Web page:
Aggrieved presidential candidate Newt Gingrich went off on a freewheeling rant against Fox News last night, accusing his former employer of "bias" and "distortion," and effectively neutering his campaign. If only that were true. If one considers on-air appearances and primetime endorsements, Gingrich has gotten a lot of love from the cable network.
"There’s no question that Fox had a lot to do with stopping my campaign,” Gingrich told a private gathering of 18 Delaware Tea Party leaders, which RealClearPolitics reporter Scott Conroy gained exclusive access to. “I think FOX has been for Romney all the way through.” He even endorsed one of Fox's principal competitors, CNN, to the conservative audience. “In our experience, Callista and I both believe CNN is less biased than FOX this year. We are more likely to get neutral coverage out of CNN than we are [on] FOX, and we’re more likely to get distortion out of FOX. That’s just a fact.”
After that, he went to the top of the food chain, saying the chairman and CEO of Fox's parent company News Corp. was responsible for the slanted coverage. “I assume it’s because [Rupert] Murdoch at some point [who] said, ‘I want Romney,’ and so ‘fair and balanced’ became ‘Romney,’” Gingrich said. He attributed the network's decision to "write him off" in June and July to his defiance in attending media soirees. “I don’t go to their cocktail parties," he said. "The only press events I go to are interesting dinners when the wife insists on it, so we’re going to go to the White House Correspondents' dinner because she wants to. And we’re actually going to go to CNN’s table, not FOX.” Take that, Fox!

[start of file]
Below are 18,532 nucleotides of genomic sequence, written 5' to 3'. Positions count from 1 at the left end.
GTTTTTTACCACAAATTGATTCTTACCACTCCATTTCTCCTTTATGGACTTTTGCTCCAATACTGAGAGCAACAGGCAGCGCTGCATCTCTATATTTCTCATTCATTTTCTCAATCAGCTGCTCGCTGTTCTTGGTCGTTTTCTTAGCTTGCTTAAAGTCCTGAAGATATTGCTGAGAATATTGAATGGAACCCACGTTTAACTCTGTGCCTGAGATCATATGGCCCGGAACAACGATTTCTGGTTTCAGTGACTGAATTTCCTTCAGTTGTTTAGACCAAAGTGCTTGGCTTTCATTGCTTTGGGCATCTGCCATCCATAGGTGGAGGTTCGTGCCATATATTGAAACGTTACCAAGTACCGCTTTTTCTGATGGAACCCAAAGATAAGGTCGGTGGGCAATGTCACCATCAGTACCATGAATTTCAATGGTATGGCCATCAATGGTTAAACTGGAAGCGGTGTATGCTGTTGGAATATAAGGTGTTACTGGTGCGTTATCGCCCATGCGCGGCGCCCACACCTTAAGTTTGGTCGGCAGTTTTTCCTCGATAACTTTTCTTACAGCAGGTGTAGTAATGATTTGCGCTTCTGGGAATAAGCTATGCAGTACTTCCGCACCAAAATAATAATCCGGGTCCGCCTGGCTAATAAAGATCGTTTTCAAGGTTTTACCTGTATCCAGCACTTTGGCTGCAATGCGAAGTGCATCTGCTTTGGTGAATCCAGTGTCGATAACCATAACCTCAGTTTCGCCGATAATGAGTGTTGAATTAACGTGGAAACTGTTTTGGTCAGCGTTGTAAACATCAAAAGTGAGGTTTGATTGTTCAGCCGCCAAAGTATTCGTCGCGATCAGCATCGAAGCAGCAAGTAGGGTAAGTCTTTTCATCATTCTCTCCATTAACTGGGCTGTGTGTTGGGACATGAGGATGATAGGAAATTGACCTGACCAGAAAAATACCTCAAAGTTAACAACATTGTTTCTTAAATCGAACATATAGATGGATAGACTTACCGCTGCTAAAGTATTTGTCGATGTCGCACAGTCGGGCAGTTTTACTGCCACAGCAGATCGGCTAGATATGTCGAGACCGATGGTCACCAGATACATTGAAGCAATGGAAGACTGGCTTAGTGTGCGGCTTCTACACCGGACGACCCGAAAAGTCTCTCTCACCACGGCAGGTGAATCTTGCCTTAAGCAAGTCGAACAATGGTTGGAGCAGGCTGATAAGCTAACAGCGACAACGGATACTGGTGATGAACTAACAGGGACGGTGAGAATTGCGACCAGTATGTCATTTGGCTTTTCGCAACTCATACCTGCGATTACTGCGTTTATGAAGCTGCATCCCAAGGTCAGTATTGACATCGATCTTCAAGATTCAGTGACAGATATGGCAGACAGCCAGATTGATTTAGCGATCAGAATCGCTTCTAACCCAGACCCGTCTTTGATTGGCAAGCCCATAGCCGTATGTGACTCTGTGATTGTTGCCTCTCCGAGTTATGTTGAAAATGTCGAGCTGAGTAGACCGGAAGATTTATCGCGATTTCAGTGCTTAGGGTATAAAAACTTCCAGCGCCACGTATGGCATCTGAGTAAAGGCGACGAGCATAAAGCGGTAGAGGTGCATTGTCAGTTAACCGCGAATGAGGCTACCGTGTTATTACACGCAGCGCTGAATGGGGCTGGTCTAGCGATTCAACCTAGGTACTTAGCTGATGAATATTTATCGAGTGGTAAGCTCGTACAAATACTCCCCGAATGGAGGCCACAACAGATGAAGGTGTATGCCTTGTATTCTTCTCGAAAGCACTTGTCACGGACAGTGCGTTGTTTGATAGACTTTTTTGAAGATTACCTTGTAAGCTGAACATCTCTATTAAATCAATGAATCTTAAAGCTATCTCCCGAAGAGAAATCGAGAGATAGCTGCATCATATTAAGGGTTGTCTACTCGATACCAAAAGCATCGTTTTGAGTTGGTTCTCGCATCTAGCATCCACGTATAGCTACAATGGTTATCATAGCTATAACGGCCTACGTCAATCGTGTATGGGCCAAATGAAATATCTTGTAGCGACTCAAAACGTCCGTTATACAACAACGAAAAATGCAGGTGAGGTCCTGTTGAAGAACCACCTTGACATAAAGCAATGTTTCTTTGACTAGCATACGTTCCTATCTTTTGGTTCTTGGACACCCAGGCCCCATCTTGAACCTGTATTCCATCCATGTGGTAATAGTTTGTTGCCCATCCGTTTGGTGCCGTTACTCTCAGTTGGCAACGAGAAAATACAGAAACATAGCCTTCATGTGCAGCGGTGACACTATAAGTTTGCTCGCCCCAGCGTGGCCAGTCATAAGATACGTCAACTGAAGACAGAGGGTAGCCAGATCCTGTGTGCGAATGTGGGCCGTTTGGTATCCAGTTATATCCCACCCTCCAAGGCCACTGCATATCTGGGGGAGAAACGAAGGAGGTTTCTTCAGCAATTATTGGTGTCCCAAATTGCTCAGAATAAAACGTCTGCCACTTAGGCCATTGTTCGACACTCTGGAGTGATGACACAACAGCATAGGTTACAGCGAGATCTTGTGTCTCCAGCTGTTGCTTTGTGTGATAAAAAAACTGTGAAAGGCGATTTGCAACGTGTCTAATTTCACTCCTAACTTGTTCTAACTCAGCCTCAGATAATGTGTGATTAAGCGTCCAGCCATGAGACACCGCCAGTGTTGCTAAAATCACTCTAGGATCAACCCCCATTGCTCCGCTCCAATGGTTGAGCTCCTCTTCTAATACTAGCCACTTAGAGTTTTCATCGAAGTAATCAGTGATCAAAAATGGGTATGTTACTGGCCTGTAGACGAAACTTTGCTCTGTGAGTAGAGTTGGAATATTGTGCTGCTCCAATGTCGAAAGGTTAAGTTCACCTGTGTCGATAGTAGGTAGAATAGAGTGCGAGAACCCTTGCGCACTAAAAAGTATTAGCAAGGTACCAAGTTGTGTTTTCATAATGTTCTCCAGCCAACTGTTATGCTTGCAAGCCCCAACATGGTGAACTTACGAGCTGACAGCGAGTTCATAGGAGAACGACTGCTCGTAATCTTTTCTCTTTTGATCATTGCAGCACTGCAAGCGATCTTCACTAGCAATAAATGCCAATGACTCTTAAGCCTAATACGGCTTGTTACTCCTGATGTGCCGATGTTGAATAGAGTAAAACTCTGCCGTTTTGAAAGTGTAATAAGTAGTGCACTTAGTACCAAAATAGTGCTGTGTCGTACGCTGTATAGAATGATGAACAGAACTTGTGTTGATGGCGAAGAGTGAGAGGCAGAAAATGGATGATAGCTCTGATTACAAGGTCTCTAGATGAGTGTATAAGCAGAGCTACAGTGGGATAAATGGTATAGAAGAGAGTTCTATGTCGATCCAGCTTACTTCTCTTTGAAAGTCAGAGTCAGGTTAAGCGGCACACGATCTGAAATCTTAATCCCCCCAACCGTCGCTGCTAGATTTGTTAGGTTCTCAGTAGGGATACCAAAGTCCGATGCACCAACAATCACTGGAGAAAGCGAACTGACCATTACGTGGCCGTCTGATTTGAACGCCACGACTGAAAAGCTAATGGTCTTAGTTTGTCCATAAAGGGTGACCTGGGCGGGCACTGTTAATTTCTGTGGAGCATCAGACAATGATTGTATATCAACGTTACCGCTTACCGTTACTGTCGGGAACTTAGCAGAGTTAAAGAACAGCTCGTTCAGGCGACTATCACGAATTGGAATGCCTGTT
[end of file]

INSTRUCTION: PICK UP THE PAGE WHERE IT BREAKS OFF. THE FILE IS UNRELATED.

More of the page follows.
In truth, Fox News has been one of the few safe harbors for Gingrich among conservative news outlets. For starters, some of Gingrich's most important endorsements came on Fox News airtime. Sean Hannity's 9 p.m. program, for instance, was a veritable clearinghouse for Gingrich buy-ins. In January, Sarah Palin first gave Gingrich her seal of approval, telling voters for the first time, "I'd vote for Newt," which she eventually did. Shortly after that, Hannity invited on former Senator Fred Thompson to pledge allegiance to Gingrich. "I have come to the growing realization for me anyway that Newt Gingrich is the guy who can articulate what America is all about," Thompson said. How about Palin's husband Todd? He decided to divulge his love for Gingrich on Greta Van Susteren's show Off the Record.
But what's far more important than even endorsements is airtime—something Gingrich's rivals like Rick Santorum and Ron Paul bitterly complained about. Say what you will about liberal watchdog Media Matters, but it knows how to count, and in its "Fox Primary" a catalogue of air time and appearances of each Republican candidate, Gingrich was the undisputed winner, with more than 12 hours and 85 appearances between June 2011 and January 2012.
Still feeling slighted by how you were treated, Newt?
This article is from the archive of our partner The Wire.